Sunday, May 27, 2018
Campion College - CM Auditorium
Historians, philosophers, journalists and scientists often assume that investigation in mature science advances by using fundamental theories to explain more and more phenomena. For example, many assume that genetics is based on the discovery that genes are the fundamental actors behind biological processes, and that geneticists are now working out exactly how they direct (or misdirect) those processes.
Waters will use the example of genetics to illustrate a different account. On his account, scientists do not have a fundamental understanding of complex phenomena such as biological development. What they have are effective strategies for intervening on complex biological processes, which enables them to learn about these processes in a partial and piecemeal fashion. He will conclude with the suggestion that interpreting scientific knowledge in the context of investigation (as illustrated in his talk) offers society a better perspective for understanding both the successes and the limitations of science.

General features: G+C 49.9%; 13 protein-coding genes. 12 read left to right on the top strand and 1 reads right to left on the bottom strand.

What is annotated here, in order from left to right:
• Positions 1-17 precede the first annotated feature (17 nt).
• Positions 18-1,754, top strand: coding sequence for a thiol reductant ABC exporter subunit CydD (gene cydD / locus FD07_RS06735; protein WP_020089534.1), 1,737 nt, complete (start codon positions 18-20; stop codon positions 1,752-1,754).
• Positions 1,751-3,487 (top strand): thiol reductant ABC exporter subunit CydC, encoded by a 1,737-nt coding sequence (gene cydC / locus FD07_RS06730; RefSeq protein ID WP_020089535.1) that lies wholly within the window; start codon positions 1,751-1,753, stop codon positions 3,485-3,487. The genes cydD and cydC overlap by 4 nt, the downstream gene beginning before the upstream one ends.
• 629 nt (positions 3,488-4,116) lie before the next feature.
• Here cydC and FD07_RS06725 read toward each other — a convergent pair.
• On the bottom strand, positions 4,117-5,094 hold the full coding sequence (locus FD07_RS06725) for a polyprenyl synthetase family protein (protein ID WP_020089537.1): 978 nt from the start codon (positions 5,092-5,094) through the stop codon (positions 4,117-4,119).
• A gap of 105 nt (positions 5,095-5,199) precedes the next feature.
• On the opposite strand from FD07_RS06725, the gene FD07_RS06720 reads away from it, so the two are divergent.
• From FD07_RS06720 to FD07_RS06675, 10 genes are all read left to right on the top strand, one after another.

Speakers: C. Kenneth Waters, Canada Research Chair in Logic and Philosophy of Science, University of Calgary